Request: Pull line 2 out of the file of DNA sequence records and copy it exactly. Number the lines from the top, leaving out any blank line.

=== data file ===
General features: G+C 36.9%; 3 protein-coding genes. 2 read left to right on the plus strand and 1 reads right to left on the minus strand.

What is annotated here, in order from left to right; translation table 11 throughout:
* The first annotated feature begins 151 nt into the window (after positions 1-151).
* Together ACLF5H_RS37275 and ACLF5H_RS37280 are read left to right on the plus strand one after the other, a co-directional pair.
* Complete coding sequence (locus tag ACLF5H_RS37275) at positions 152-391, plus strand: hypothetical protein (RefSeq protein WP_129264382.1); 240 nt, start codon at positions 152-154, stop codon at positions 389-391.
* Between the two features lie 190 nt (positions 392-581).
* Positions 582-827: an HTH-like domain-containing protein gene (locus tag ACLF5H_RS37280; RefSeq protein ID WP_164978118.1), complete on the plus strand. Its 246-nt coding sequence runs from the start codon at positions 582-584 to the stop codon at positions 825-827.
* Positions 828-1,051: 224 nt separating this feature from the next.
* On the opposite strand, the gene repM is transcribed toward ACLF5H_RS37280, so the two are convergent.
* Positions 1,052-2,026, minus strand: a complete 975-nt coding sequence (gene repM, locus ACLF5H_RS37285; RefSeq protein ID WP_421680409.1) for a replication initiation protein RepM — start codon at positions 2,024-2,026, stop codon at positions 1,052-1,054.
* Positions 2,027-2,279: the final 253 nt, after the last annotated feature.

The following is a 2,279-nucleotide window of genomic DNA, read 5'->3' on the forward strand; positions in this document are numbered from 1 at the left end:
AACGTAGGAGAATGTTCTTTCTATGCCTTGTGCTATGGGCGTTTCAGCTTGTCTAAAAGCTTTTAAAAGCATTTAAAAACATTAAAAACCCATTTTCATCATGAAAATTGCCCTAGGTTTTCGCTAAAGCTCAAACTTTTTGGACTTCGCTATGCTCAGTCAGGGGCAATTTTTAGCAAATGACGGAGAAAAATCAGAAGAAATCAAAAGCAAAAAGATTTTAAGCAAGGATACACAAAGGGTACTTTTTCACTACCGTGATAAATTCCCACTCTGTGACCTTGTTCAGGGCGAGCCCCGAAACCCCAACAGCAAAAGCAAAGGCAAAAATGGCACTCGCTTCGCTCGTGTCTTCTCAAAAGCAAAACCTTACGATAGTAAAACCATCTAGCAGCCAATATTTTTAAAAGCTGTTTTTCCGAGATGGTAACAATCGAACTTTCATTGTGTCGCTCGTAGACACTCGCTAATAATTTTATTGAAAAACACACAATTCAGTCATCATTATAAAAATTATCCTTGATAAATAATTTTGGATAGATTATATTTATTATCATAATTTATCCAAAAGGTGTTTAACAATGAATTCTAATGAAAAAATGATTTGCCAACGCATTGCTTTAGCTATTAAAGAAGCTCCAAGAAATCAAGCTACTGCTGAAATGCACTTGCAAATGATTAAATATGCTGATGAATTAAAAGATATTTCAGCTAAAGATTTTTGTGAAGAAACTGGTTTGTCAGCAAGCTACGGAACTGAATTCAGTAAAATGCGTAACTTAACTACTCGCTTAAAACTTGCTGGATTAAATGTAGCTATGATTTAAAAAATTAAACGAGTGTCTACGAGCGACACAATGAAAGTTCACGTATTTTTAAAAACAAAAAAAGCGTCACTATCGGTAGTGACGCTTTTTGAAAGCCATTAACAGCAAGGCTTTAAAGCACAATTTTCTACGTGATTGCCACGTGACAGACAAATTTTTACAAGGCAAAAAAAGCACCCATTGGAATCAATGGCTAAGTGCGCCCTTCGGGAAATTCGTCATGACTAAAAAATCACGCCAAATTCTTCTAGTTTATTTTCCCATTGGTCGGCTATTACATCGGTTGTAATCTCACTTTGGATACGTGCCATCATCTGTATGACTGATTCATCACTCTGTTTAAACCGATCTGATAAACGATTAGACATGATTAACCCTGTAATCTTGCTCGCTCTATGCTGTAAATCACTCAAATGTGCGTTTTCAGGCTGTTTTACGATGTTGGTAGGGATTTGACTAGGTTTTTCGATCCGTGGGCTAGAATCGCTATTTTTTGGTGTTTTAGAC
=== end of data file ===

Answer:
What is annotated here, in order from left to right; translation table 11 throughout: